UK Offshore Wind Power: Building an Industry

The Coalition Government needs to act quickly and decisively to reaffirm Britain’s commitment to the development of offshore wind energy through confirming upgrades to port facilities, maintaining market stability and agreeing targets for energy production from wind power.

If this is done then an industry employing at least 45,000 people with a substantial manufacturing base can be created, according to a report published today by Douglas-Westwood commissioned by RenewableUK.

The report, UK Offshore wind: Building an Industry, outlines scenarios for UK offshore wind development from 2015 to 2030. The lead "Healthy industry scenario", would be capable of attracting a substantial and sustainable manufacturing base creating at least 45,000 UK-based jobs.

Crucially, decisions on new factories will need to be made in the next 12-24 months if this is to be realized. In contrast, the "Low Added Value" scenario – which is in line with energy outputs from the Government’s Renewable Energy Strategy – would only see limited UK manufacturing facilities, and while it would provide the UK with a significant green energy production, it would be a missed opportunity for the UK in terms of jobs and industrialization.

In the first quarter of 2010 wind turbined manufacturers Siemens and GE committed to a UK manufacturing presence following the Government announcement to fund port facility upgrades with the offshore wind infrastructure competition. The current optimistic outlook for the industry is driven by a combination of the potential size of the domestic market as well as confidence to-date in UK Government policy towards the sector.

Commenting on the report, Maria McCaffery MBE, BWEA Chief Executive said: "Offshore wind farm presents the UK with a major opportunity not only reconfigure its energy production towards clean and renewable sources, but a once-in-generation opportunity to build a home-grown manufacturing and R&D base for a new industry, and become the world leader in the field."

"Without firmer Government strategy we will get an offshore wind industry which produces clean energy for the UK, but one for the which the production facilities, and the manufacturing jobs are located elsewhere. If ambitious targets are agreed, and the Government acts now on a package of measures to drive forward the industry then wind can be the sector which drives forward the Coalition’s pledge to rebalance the economy and create jobs."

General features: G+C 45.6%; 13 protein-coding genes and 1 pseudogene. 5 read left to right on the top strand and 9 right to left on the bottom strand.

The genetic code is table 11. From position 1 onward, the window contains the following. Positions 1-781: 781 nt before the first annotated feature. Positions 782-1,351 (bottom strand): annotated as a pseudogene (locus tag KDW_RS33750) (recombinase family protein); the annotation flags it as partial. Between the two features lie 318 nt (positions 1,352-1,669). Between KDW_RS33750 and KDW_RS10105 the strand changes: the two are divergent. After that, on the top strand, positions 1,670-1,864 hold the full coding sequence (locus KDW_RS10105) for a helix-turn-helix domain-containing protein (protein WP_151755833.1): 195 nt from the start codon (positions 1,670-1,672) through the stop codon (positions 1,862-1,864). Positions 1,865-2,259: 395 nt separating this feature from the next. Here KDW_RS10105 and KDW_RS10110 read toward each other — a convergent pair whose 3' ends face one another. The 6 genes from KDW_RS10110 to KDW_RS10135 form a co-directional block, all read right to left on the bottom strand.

RenewableUK is the trade and professional body for the UK wind and marine renewables industries. Formed in 1978, and with 600 corporate members, RenewableUK is the leading renewable energy trade association in the UK. Their primary purpose is to promote the use of renewable power in and around the UK, both onshore and offshore. We act as a central point of information for our membership and as a lobbying group to promote renewable energy to government.

The UK’s offshore wind power potential has been developed through a series of competitive leasing rounds by The Crown Estate, landlord and steward of the UK’s seabed. Rounds 1 and 2 provided a combined total of 8 GW of potential capacity, whilst Round 3 awarded licences for up to 32 GW of electricity in January 2010.

According to data for 2008, contained in the Digest of UK’s Energy Statistics (published by the Department of Energy and Climate Change), each 1GW of installed offshore wind turbine capacity is sufficient to satisfy the annual electricity consumption of 684,000 UK households.

In the first quarter of 2010 wind turbines manufacturers Siemens, Clipper, Mitsubishi and GE all committed to a UK presence. Fundamental to these decisions was the UK’s excellent market outlook. Considerable follow-on supply chain development is expected in the UK considering the size of the domestic market and the confidence now demonstrated by the turbine manufacturers.

A requirement for these companies and their investors is a long-term market outlook and confidence in government policy. The massive development cycle the UK has set off on must be seen as the beginnings of a long-term and stable industry.

This report presents scenarios of UK offshore wind installation for the 2015 to 2030 period. Detailed assumptions have been developed to show both the hardware and the installation services that will be required to meet these delivery scenarios.

Extensive consultation with wind farm project developers, stakeholders and supply chain companies has been conducted to develop and review project dates and assumptions for hardware requirements, and to make policy recommendations.